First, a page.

Roasting transforms green coffee into the aromatic brown beans that we purchase, either whole or already ground.
To ensure freshness, roasting is always done near the country of sale to the coffee drinker. All The East India Company’s coffee beans are roasted in London.
Where once it was a manual process using copper pans, roasting is now done in machines that maintain a temperature of about 550 degrees Fahrenheit. The beans are kept moving throughout the entire process to avoid burning and when they reach an internal temperature of about 400 degrees, they begin to turn brown and the caffeol, or oil, locked inside the beans begins to emerge. This process, called pyrolysis is at the very heart of roasting. It is what produces the specific complex flavours and aroma of the coffee we drink.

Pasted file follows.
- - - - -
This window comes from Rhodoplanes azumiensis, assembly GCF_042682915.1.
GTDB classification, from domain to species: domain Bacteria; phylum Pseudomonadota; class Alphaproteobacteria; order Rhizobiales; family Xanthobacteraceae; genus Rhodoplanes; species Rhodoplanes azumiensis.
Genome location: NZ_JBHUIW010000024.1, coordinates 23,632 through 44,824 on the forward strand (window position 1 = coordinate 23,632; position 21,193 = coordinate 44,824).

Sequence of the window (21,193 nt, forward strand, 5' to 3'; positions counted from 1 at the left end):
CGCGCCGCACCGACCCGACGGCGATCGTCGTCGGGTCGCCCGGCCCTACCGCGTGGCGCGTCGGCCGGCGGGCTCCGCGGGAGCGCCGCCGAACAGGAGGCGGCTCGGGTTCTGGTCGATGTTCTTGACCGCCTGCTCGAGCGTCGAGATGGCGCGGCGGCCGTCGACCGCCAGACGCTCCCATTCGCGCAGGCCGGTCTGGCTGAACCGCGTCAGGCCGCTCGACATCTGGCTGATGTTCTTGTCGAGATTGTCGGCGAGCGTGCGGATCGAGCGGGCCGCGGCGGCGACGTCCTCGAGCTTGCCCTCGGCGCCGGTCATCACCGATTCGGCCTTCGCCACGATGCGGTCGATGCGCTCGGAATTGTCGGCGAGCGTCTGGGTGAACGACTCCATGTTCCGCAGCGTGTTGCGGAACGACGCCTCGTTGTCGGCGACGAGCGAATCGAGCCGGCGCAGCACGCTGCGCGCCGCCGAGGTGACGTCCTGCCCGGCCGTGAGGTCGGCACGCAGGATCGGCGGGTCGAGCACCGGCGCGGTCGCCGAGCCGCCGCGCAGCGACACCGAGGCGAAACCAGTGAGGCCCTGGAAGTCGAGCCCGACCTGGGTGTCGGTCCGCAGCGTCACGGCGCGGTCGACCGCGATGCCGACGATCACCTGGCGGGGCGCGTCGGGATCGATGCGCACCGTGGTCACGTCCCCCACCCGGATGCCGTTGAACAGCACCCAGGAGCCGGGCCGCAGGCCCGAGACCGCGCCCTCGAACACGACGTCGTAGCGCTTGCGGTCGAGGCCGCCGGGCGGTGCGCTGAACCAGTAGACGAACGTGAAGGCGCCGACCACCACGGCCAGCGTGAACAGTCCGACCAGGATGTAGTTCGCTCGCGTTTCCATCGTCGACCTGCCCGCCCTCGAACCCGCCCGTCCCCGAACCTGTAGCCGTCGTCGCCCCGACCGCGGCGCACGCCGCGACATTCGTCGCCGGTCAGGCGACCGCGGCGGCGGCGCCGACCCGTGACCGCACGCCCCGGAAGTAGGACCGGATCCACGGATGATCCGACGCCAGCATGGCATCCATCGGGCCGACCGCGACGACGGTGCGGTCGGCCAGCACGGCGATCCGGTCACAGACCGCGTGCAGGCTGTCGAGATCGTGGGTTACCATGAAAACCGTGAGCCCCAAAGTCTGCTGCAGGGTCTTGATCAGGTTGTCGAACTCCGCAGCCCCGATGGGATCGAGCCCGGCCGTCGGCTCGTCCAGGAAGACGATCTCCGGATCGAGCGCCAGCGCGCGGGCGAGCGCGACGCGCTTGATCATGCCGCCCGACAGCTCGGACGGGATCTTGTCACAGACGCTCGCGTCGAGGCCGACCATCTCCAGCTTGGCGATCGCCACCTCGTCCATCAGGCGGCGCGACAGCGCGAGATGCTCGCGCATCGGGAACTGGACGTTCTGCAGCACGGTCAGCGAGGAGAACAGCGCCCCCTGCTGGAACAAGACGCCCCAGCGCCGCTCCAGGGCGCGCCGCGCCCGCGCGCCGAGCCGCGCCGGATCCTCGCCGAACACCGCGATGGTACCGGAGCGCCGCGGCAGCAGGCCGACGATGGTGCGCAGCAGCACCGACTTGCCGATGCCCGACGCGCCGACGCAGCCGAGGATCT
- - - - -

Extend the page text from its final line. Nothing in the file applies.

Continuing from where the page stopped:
Expert roasters use their experience to stop the roast at the optimal time to achieve the required output.